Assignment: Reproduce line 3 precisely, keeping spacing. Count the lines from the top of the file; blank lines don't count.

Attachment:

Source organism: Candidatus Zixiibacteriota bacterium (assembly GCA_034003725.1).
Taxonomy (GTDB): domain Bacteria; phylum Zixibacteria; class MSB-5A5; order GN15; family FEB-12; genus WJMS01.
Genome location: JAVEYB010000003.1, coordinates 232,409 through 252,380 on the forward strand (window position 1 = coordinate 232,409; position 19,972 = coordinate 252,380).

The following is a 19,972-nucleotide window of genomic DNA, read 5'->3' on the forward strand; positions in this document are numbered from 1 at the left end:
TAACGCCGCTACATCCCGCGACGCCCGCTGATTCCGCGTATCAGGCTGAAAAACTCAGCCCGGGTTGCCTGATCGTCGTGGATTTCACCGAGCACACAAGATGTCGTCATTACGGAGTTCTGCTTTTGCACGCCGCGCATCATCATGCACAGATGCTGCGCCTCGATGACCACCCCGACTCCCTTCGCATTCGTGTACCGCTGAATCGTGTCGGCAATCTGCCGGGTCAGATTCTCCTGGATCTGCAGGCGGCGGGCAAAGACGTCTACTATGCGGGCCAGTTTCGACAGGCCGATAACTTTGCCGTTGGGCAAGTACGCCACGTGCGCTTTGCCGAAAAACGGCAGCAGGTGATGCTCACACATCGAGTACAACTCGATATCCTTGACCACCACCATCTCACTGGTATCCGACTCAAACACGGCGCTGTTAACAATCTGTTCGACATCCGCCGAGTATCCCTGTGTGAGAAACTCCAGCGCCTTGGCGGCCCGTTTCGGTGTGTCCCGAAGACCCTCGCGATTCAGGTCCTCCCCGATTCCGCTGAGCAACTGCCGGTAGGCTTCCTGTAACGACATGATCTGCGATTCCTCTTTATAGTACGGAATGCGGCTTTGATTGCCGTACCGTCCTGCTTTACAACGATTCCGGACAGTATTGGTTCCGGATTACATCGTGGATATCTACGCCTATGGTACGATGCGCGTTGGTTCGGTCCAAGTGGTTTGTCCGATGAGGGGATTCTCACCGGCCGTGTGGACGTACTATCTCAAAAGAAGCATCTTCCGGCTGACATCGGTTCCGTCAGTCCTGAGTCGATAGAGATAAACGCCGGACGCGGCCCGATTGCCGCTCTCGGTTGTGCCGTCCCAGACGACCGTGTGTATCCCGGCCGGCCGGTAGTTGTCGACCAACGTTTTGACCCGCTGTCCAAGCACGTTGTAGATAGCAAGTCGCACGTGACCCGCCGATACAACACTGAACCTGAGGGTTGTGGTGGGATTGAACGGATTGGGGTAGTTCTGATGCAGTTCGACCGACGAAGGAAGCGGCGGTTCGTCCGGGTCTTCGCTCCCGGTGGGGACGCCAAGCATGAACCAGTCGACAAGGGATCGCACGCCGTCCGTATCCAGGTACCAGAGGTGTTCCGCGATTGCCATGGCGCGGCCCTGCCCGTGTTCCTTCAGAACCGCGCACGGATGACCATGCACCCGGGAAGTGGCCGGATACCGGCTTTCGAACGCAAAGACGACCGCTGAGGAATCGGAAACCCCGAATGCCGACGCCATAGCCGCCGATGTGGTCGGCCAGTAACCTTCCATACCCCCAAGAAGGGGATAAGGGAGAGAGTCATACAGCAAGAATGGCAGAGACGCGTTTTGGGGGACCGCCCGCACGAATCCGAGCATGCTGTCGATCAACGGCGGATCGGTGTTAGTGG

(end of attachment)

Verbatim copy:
Genome location: JAVEYB010000003.1, coordinates 232,409 through 252,380 on the forward strand (window position 1 = coordinate 232,409; position 19,972 = coordinate 252,380).